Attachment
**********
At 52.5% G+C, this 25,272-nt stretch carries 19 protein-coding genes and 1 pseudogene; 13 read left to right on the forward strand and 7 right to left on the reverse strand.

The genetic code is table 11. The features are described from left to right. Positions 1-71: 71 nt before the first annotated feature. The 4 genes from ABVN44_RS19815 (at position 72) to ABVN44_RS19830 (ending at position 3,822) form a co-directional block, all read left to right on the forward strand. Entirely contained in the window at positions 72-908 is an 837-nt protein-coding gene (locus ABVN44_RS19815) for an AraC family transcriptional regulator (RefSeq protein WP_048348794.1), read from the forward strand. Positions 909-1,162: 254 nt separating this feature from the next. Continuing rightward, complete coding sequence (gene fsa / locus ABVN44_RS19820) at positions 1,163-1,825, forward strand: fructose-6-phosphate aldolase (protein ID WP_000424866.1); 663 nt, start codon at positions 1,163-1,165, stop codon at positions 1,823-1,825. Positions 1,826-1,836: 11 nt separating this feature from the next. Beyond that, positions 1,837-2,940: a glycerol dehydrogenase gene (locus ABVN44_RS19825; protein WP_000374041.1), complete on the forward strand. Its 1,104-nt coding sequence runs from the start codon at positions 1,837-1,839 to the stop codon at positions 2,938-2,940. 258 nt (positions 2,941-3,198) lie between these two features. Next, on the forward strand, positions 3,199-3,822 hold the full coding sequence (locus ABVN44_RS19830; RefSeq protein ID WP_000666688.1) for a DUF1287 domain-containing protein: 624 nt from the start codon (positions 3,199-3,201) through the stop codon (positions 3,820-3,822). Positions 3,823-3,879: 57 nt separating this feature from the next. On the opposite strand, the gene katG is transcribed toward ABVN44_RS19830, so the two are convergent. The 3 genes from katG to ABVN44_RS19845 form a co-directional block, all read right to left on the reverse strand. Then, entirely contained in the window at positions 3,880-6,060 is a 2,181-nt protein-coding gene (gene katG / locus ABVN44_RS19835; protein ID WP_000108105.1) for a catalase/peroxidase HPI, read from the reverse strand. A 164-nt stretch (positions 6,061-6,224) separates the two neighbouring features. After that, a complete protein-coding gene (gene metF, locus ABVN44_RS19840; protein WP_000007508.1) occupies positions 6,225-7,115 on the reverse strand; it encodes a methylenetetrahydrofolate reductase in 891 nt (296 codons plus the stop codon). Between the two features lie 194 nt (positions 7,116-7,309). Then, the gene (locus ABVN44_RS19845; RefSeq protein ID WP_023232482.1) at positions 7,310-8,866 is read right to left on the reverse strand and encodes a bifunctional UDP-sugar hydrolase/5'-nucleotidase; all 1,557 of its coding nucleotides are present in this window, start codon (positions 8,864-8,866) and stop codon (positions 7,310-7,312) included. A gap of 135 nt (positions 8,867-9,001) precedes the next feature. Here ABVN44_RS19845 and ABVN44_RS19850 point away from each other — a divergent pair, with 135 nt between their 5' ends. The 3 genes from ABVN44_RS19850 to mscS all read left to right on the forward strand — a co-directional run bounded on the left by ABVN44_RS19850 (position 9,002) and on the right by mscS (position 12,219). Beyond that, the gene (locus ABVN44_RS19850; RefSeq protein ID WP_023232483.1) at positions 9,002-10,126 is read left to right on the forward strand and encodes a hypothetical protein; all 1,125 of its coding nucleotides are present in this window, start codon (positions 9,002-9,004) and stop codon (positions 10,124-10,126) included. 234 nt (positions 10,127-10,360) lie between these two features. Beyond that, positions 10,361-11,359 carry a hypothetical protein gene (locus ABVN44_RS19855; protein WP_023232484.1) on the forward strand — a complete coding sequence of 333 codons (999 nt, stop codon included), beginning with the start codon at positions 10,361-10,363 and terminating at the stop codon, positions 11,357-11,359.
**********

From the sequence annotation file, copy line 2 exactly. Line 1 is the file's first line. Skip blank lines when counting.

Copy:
The genetic code is table 11. The features are described from left to right. Positions 1-71: 71 nt before the first annotated feature. The 4 genes from ABVN44_RS19815 (at position 72) to ABVN44_RS19830 (ending at position 3,822) form a co-directional block, all read left to right on the forward strand. Entirely contained in the window at positions 72-908 is an 837-nt protein-coding gene (locus ABVN44_RS19815) for an AraC family transcriptional regulator (RefSeq protein WP_048348794.1), read from the forward strand. Positions 909-1,162: 254 nt separating this feature from the next. Continuing rightward, complete coding sequence (gene fsa / locus ABVN44_RS19820) at positions 1,163-1,825, forward strand: fructose-6-phosphate aldolase (protein ID WP_000424866.1); 663 nt, start codon at positions 1,163-1,165, stop codon at positions 1,823-1,825. Positions 1,826-1,836: 11 nt separating this feature from the next. Beyond that, positions 1,837-2,940: a glycerol dehydrogenase gene (locus ABVN44_RS19825; protein WP_000374041.1), complete on the forward strand. Its 1,104-nt coding sequence runs from the start codon at positions 1,837-1,839 to the stop codon at positions 2,938-2,940. 258 nt (positions 2,941-3,198) lie between these two features. Next, on the forward strand, positions 3,199-3,822 hold the full coding sequence (locus ABVN44_RS19830; RefSeq protein ID WP_000666688.1) for a DUF1287 domain-containing protein: 624 nt from the start codon (positions 3,199-3,201) through the stop codon (positions 3,820-3,822). Positions 3,823-3,879: 57 nt separating this feature from the next. On the opposite strand, the gene katG is transcribed toward ABVN44_RS19830, so the two are convergent. The 3 genes from katG to ABVN44_RS19845 form a co-directional block, all read right to left on the reverse strand. Then, entirely contained in the window at positions 3,880-6,060 is a 2,181-nt protein-coding gene (gene katG / locus ABVN44_RS19835; protein ID WP_000108105.1) for a catalase/peroxidase HPI, read from the reverse strand. A 164-nt stretch (positions 6,061-6,224) separates the two neighbouring features. After that, a complete protein-coding gene (gene metF, locus ABVN44_RS19840; protein WP_000007508.1) occupies positions 6,225-7,115 on the reverse strand; it encodes a methylenetetrahydrofolate reductase in 891 nt (296 codons plus the stop codon). Between the two features lie 194 nt (positions 7,116-7,309). Then, the gene (locus ABVN44_RS19845; RefSeq protein ID WP_023232482.1) at positions 7,310-8,866 is read right to left on the reverse strand and encodes a bifunctional UDP-sugar hydrolase/5'-nucleotidase; all 1,557 of its coding nucleotides are present in this window, start codon (positions 8,864-8,866) and stop codon (positions 7,310-7,312) included. A gap of 135 nt (positions 8,867-9,001) precedes the next feature. Here ABVN44_RS19845 and ABVN44_RS19850 point away from each other — a divergent pair, with 135 nt between their 5' ends. The 3 genes from ABVN44_RS19850 to mscS all read left to right on the forward strand — a co-directional run bounded on the left by ABVN44_RS19850 (position 9,002) and on the right by mscS (position 12,219). Beyond that, the gene (locus ABVN44_RS19850; RefSeq protein ID WP_023232483.1) at positions 9,002-10,126 is read left to right on the forward strand and encodes a hypothetical protein; all 1,125 of its coding nucleotides are present in this window, start codon (positions 9,002-9,004) and stop codon (positions 10,124-10,126) included. 234 nt (positions 10,127-10,360) lie between these two features. Beyond that, positions 10,361-11,359 carry a hypothetical protein gene (locus ABVN44_RS19855; protein WP_023232484.1) on the forward strand — a complete coding sequence of 333 codons (999 nt, stop codon included), beginning with the start codon at positions 10,361-10,363 and terminating at the stop codon, positions 11,357-11,359.